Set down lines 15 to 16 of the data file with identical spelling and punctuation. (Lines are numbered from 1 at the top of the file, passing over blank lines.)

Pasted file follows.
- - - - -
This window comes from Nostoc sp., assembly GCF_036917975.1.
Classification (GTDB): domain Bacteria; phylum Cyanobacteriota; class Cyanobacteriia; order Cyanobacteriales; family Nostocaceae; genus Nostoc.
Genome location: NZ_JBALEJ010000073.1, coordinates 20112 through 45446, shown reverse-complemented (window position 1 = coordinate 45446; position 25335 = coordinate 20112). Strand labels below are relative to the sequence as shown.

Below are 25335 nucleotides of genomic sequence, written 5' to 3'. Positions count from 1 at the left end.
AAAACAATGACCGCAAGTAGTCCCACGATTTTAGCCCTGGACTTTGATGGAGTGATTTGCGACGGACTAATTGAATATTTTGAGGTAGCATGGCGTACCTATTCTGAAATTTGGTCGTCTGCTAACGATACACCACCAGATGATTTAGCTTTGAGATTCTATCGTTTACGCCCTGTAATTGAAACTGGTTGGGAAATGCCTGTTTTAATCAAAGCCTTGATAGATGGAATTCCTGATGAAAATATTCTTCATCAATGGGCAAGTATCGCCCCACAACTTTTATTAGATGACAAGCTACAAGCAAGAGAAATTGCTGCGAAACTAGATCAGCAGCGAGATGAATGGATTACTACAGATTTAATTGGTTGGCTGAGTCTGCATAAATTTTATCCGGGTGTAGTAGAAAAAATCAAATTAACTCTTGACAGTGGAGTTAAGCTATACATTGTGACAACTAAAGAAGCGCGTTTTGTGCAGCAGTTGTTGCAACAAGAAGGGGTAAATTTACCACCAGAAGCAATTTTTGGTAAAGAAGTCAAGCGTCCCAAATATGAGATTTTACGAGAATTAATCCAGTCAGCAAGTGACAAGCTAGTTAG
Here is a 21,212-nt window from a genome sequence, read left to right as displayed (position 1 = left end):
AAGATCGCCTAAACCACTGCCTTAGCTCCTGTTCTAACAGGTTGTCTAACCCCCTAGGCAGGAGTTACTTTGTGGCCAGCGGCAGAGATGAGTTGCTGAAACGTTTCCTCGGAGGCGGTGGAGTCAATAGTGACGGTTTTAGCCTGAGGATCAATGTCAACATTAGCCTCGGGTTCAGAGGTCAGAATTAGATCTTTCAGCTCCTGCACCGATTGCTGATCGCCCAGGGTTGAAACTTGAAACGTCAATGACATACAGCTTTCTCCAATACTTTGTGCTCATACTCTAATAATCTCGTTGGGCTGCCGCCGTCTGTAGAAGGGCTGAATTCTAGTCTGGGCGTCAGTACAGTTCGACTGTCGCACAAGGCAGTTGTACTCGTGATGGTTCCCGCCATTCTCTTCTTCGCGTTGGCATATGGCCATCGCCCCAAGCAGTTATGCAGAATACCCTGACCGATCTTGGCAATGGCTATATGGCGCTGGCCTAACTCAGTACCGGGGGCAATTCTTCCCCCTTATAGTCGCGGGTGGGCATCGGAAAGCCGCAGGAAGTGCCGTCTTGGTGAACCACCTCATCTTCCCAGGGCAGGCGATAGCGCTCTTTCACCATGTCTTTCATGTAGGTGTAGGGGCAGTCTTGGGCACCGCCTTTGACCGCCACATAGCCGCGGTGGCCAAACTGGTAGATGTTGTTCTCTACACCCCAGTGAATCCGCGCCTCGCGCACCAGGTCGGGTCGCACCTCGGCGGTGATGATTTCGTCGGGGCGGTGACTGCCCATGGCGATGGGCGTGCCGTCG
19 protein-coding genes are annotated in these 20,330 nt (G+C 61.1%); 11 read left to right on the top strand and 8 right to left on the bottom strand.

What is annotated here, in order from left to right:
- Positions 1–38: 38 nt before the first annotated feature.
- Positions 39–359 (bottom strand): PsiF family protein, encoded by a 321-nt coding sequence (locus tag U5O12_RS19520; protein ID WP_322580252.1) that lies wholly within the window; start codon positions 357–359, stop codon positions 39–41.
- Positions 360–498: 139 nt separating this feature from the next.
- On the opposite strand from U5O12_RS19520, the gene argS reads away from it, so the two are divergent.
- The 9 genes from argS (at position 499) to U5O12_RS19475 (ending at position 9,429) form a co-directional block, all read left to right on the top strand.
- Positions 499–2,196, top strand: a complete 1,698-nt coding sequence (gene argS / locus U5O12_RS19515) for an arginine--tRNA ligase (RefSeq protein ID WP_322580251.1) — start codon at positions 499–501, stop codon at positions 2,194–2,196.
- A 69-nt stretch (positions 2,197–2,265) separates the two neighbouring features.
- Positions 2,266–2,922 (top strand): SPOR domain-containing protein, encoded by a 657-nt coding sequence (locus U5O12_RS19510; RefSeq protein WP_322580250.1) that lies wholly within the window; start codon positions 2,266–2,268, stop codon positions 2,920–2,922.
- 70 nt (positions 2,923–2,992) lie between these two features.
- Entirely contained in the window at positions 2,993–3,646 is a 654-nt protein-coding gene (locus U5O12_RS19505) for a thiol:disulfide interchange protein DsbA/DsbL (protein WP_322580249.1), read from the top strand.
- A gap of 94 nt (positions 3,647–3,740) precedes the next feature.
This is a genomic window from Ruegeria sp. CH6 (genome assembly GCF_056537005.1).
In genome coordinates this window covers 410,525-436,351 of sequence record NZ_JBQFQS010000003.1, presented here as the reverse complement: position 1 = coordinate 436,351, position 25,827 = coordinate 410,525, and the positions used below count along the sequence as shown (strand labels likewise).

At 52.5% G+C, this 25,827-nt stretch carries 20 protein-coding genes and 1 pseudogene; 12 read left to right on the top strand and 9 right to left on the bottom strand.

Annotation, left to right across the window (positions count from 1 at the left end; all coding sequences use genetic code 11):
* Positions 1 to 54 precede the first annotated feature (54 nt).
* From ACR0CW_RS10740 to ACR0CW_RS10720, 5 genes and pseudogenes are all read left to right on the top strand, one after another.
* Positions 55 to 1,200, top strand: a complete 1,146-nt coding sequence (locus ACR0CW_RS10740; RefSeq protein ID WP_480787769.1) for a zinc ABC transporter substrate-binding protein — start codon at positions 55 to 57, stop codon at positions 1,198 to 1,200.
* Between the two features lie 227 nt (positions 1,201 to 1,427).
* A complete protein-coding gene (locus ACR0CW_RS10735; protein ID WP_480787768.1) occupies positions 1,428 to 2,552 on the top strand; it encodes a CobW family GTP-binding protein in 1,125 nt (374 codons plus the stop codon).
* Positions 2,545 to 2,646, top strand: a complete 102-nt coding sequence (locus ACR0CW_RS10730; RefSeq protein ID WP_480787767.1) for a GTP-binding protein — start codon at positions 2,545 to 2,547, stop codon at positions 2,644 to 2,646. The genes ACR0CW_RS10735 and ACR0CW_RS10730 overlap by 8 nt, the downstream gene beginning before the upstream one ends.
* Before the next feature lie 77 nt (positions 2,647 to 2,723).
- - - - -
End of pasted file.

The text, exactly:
- Positions 499–2,196, top strand: a complete 1,698-nt coding sequence (gene argS / locus U5O12_RS19515) for an arginine--tRNA ligase (RefSeq protein ID WP_322580251.1) — start codon at positions 499–501, stop codon at positions 2,194–2,196.
- A 69-nt stretch (positions 2,197–2,265) separates the two neighbouring features.